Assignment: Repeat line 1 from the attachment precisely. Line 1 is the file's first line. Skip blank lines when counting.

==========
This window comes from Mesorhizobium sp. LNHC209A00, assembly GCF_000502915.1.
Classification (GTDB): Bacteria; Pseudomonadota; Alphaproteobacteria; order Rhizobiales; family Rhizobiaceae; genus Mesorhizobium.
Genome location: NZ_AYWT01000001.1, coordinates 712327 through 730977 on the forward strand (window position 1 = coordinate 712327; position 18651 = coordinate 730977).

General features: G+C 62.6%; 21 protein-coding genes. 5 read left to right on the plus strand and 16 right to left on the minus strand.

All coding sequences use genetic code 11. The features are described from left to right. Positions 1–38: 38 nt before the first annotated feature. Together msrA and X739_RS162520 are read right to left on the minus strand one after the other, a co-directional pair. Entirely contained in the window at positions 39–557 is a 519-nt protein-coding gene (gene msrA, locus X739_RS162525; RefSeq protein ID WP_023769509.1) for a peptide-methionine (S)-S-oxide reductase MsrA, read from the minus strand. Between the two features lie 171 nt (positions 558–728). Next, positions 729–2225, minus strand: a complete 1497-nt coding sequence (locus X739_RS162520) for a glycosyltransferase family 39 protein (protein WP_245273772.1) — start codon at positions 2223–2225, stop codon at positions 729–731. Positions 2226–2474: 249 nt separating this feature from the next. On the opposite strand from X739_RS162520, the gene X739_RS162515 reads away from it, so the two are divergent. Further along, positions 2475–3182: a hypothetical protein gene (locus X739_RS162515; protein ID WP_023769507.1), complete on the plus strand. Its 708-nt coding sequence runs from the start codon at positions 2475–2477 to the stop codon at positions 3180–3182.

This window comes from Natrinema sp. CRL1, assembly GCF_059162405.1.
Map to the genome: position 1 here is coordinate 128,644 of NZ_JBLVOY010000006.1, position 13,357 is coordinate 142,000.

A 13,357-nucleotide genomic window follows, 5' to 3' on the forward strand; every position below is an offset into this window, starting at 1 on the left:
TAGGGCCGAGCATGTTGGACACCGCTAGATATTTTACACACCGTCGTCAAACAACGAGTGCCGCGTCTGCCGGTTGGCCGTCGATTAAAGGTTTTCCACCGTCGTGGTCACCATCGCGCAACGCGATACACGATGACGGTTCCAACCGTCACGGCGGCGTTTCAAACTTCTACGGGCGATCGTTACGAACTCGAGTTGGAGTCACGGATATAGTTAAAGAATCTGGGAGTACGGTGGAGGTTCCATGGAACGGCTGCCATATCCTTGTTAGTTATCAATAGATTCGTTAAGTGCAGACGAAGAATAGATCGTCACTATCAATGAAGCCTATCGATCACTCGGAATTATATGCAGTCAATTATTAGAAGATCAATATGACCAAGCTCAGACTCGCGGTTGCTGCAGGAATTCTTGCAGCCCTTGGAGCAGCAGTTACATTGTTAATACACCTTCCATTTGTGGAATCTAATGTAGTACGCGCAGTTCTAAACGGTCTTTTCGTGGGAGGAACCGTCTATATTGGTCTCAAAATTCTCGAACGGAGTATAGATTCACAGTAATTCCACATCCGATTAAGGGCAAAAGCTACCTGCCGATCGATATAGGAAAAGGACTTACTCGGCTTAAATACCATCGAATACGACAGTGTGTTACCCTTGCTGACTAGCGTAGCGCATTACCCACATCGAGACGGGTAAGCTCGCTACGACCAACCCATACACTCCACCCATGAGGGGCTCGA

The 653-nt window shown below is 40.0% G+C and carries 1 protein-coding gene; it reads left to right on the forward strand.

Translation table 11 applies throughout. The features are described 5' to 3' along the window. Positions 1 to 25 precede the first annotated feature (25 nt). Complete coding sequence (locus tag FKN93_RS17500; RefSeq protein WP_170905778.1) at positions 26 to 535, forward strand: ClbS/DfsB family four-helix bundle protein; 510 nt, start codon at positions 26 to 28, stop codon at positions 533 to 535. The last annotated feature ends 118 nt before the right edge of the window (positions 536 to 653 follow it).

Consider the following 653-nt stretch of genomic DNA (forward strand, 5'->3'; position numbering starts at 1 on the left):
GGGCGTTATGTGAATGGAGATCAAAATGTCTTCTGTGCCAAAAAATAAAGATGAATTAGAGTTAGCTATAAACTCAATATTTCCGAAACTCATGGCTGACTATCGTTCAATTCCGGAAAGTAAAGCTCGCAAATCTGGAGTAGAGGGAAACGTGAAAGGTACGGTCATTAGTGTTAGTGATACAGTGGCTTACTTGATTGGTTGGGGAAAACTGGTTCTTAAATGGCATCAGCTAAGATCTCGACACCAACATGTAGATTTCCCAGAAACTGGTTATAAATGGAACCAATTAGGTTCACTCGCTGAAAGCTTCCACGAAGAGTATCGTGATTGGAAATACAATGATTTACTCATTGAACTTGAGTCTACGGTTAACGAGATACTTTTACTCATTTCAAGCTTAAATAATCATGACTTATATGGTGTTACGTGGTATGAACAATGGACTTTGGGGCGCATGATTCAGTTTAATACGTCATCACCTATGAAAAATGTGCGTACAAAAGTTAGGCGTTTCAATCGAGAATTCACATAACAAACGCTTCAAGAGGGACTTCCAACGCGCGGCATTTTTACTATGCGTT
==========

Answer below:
This window comes from Mesorhizobium sp. LNHC209A00, assembly GCF_000502915.1.